In a warehouse in India’s IT capital Bengaluru, eight women and men sit on bast fibre mats, sorting through rubbish, their hands flying. Tetrapaks are tossed to the left, plastic bottles to the right, paper and cardboard behind them, old shoes in a sack in the corner, coconuts in a bin.
"My workers recognise 72 varieties of rubbish," says Mansoor proudly.
The 33-year-old was a waste picker a short time ago. Today he employs 10 families and numbers himself among the many entrepreneurs in the city of 8.5 million. “When the sacks come in the early morning, they are weighed, the results noted down on tablet computers and the rubbish collectors are paid,” the wiry young man explains cheerfully. "Then we sort and sell the products to recyclers."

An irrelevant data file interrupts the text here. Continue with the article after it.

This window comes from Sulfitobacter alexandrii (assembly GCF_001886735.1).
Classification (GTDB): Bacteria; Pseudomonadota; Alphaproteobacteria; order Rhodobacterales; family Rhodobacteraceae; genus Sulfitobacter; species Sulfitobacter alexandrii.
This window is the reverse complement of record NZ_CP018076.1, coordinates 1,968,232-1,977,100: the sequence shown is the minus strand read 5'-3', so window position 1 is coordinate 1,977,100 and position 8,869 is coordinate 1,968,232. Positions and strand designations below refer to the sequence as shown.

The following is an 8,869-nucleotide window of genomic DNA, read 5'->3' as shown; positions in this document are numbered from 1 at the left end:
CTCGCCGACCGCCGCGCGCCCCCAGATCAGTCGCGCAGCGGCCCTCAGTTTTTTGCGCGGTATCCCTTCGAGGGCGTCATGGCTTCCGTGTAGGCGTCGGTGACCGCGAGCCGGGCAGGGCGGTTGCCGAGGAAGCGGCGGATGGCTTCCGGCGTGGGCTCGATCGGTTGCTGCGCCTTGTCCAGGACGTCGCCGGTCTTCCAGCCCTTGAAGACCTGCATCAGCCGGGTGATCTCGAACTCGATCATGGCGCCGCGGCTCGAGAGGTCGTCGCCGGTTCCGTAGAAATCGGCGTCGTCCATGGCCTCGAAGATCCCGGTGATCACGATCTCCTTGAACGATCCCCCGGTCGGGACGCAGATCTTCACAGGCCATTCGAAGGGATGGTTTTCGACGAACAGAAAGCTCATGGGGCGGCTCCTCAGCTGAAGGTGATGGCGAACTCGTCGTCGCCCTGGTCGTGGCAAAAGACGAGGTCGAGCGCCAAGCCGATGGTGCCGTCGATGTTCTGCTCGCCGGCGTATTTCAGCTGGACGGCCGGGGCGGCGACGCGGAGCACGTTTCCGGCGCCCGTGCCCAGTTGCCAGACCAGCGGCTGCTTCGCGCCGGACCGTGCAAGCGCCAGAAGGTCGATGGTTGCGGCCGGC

He handles 15 tons of garbage per month, Mansoor says, almost bursting with pride as he speaks of his achievements: he provides his workers with uniforms and bicycles, has been allocated refuse sources reserved for him, keeps an eye on market prices and knows the best recycling customers. "It’s a good business," he says.